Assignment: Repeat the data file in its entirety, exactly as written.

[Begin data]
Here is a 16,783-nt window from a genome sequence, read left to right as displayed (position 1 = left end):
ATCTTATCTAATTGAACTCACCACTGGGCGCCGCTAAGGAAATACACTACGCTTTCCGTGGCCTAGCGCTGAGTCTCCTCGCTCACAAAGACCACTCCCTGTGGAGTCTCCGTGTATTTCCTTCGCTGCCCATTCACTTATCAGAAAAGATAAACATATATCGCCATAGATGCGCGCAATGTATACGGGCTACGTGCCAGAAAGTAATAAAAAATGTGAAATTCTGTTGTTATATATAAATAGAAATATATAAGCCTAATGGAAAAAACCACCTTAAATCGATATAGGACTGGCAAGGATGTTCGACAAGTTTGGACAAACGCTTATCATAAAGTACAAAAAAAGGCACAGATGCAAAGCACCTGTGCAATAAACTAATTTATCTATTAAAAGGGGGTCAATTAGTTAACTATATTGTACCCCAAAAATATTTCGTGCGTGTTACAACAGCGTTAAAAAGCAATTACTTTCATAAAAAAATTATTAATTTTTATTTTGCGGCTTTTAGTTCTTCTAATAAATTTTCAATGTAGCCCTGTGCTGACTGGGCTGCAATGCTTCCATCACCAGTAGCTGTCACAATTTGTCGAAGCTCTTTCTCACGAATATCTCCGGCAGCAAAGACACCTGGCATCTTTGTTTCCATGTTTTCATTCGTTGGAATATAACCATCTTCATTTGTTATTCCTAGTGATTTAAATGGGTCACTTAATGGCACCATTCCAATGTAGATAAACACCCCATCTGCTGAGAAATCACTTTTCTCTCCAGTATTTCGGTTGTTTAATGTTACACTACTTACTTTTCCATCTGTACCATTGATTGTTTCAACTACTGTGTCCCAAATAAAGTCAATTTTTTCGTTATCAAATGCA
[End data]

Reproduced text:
Here is a 16,783-nt window from a genome sequence, read left to right as displayed (position 1 = left end):
ATCTTATCTAATTGAACTCACCACTGGGCGCCGCTAAGGAAATACACTACGCTTTCCGTGGCCTAGCGCTGAGTCTCCTCGCTCACAAAGACCACTCCCTGTGGAGTCTCCGTGTATTTCCTTCGCTGCCCATTCACTTATCAGAAAAGATAAACATATATCGCCATAGATGCGCGCAATGTATACGGGCTACGTGCCAGAAAGTAATAAAAAATGTGAAATTCTGTTGTTATATATAAATAGAAATATATAAGCCTAATGGAAAAAACCACCTTAAATCGATATAGGACTGGCAAGGATGTTCGACAAGTTTGGACAAACGCTTATCATAAAGTACAAAAAAAGGCACAGATGCAAAGCACCTGTGCAATAAACTAATTTATCTATTAAAAGGGGGTCAATTAGTTAACTATATTGTACCCCAAAAATATTTCGTGCGTGTTACAACAGCGTTAAAAAGCAATTACTTTCATAAAAAAATTATTAATTTTTATTTTGCGGCTTTTAGTTCTTCTAATAAATTTTCAATGTAGCCCTGTGCTGACTGGGCTGCAATGCTTCCATCACCAGTAGCTGTCACAATTTGTCGAAGCTCTTTCTCACGAATATCTCCGGCAGCAAAGACACCTGGCATCTTTGTTTCCATGTTTTCATTCGTTGGAATATAACCATCTTCATTTGTTATTCCTAGTGATTTAAATGGGTCACTTAATGGCACCATTCCAATGTAGATAAACACCCCATCTGCTGAGAAATCACTTTTCTCTCCAGTATTTCGGTTGTTTAATGTTACACTACTTACTTTTCCATCTGTACCATTGATTGTTTCAACTACTGTGTCCCAAATAAAGTCAATTTTTTCGTTATCAAATGCA